Feeling low and dirty? Looking for a pep talk? Deborah Castellano’s warm and forgiving New Jersey voice tells you what to do first when in crisis mode and then how to move on. She tells enough about herself to understand why she wanted to write a self-help guide for magic for one’s down days but not enough that readers will be overwhelmed as they cope with their own problems. There’s both a practicality and a beauty to her approach. Her outlook is multicultural and eclectic, clearly a result of the elbow rubbing of various cultures on the urban East Coast.
Written during the pandemic lockdown, there’s an acknowledgement of the entire emotional spectrum that we all just experienced. Maybe you want to forget 2021 but there’s something to remembering those moments of panic and fear and boredom that bring perspective to your bad day. Is it pandemic bad or just ordinary bad? It doesn’t matter what exactly happened to you. Magic for Troubled Times offers good advice for those trying times when you feel knocked down. Find your center, ground, remember to groom, find the courage to do something, try this.
I enjoyed this book. Sometimes it’s good to have acknowledgment of pain, suffering, and trouble. It’s even better to see a pathway out of it. Readers get recipes for meals, advice on how to get out of bad relationships, exercises for creating mental altars and sanctuaries in the mind, Hindu myths retold by a self-admitted Real Housewives fanatic, spells and pleasing line drawings by artist Wen Hsu.
Castellano has thought provoking passages. One idea that got my attention was that sacrifice shows the universe you’re stone cold serious in your intent. When you feel like you’ve just lost everything, think about sacrifice from this perspective. What is it that you intend to do? As much as you feel you’ve lost, could you give up one more thing in pursuit of improvement?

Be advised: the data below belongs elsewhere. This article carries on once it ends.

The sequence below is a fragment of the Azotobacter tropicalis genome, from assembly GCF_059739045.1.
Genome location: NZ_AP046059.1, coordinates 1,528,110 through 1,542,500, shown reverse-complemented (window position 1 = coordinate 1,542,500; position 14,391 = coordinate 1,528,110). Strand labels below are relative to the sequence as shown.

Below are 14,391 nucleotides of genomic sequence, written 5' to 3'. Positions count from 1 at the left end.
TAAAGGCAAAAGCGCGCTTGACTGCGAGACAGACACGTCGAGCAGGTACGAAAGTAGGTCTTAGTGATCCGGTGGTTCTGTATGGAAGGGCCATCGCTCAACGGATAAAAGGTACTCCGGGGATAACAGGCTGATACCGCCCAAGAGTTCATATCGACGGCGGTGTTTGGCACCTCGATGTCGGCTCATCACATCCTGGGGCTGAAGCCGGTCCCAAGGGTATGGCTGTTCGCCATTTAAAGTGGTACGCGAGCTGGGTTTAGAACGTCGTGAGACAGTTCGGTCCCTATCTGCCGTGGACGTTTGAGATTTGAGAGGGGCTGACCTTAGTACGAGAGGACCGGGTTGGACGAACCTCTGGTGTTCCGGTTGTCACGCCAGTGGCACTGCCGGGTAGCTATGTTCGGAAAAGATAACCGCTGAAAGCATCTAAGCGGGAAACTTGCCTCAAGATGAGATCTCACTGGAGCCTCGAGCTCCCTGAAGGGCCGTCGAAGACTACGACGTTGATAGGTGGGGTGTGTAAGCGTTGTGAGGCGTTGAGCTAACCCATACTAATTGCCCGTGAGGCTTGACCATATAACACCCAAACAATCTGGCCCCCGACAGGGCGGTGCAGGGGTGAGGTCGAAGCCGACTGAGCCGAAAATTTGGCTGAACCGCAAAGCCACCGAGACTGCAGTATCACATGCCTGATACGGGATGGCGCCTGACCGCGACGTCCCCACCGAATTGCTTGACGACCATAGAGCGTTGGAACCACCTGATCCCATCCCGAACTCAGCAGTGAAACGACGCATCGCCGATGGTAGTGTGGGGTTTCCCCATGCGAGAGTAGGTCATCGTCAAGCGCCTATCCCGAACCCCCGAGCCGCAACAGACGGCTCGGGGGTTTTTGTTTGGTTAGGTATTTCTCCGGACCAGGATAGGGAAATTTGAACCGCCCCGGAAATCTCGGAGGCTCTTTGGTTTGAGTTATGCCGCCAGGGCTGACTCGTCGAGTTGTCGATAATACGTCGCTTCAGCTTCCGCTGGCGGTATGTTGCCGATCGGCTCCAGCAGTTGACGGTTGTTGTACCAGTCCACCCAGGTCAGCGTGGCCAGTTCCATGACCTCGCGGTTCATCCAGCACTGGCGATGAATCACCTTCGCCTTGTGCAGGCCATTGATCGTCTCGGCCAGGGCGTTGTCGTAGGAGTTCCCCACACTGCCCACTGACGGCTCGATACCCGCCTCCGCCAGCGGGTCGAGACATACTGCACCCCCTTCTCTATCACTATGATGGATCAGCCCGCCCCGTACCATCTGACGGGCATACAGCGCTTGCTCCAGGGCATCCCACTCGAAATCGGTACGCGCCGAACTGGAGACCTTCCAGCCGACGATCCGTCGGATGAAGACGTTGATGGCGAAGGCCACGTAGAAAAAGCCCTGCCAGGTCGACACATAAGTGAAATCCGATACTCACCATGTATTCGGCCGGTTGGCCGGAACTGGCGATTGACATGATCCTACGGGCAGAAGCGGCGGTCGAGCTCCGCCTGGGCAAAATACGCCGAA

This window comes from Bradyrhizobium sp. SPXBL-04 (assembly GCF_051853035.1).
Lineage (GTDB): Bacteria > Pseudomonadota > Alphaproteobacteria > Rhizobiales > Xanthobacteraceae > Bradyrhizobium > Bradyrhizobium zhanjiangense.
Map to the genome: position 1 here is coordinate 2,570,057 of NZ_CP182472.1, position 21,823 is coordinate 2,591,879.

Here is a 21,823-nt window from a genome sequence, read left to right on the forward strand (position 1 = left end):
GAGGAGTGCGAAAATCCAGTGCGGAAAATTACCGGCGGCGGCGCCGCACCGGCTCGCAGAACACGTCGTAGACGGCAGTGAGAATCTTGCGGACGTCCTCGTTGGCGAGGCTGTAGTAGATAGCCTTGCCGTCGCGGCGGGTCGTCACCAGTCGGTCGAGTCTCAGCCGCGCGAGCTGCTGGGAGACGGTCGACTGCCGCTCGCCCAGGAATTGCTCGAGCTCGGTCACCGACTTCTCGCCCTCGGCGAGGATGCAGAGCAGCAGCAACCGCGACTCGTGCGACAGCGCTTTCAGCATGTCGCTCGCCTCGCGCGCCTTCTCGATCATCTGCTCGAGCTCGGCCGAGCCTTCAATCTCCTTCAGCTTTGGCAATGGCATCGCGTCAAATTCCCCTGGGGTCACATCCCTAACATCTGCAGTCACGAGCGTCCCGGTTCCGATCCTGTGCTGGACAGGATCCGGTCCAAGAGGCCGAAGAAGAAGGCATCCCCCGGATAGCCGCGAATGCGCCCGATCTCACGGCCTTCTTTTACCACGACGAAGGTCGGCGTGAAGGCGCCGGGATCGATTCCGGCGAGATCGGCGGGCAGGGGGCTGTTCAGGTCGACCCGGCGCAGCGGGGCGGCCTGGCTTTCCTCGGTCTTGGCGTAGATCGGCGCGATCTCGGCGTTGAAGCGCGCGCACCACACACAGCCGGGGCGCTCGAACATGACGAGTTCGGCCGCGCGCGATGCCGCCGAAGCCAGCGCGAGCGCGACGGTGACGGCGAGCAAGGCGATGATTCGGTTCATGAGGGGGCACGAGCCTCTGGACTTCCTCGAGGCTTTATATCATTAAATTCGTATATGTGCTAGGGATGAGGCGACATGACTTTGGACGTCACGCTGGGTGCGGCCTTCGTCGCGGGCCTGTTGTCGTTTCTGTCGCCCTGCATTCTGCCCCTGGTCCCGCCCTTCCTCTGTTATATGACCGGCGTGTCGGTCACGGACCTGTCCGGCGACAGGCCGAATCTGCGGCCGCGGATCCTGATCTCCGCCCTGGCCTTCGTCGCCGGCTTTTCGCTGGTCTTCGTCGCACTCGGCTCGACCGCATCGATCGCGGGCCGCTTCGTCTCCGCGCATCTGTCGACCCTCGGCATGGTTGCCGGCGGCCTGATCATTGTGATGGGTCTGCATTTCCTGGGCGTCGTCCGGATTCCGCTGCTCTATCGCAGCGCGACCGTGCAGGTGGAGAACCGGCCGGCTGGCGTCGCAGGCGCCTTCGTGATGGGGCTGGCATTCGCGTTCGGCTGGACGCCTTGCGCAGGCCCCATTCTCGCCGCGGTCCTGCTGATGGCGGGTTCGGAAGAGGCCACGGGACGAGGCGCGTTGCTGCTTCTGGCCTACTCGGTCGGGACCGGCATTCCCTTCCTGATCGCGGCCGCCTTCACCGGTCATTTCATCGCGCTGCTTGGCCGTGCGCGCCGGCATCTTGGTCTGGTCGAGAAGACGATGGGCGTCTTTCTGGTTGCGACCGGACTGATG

Maybe you’re furious and blame others for your troubles. You want to hex the ones that did this to you and then you read this will bind these people to you more. Are you willing to pay this cost? Or should you wait and wait some more before you decide? This book talks you through the I’m gonna do something stupid stage.
The Full Queen of Heaven Venusian rite is a lovely protective magic designed to make the user feel gorgeous. This protective magic has you visualize the stars and fairy lights dangling about your body and sparkling. Compared to high magick, there’s a glorious, earthy, feminine power to this practice. Glamour heals the wounded.
This magic is worldly and it doesn’t draw identity boundaries. Hoodoo spirits rub shoulders with Hindu Gods and Catholic Saints and everybody is there together. There’s an old-fashioned practicality. Never mind where it’s from, does this magic work? Castellano was adopted so she talks about how many popular thoughts on lineage and ancestors in magic don’t cut it for her. She talks about her personal moral compass when it comes to ancestors or doing workings from other cultures. She’s careful to say, this is my take, yours may be different but her thoughts are always considered and worthy of consideration. She makes ethics interesting.
Castellano offers some nuggets of truth, words to mull over, rituals with beautiful imagery. She offers a window into her own world. She tells you the magic she uses and then says go ahead and question every bit of it. Make it your own. Stand up on your own two feet and shine.
~review by Larissa Carlson
Author: Deborah Castellano
Llewellyn Worldwide, 2022
pp. 185, $ 17.99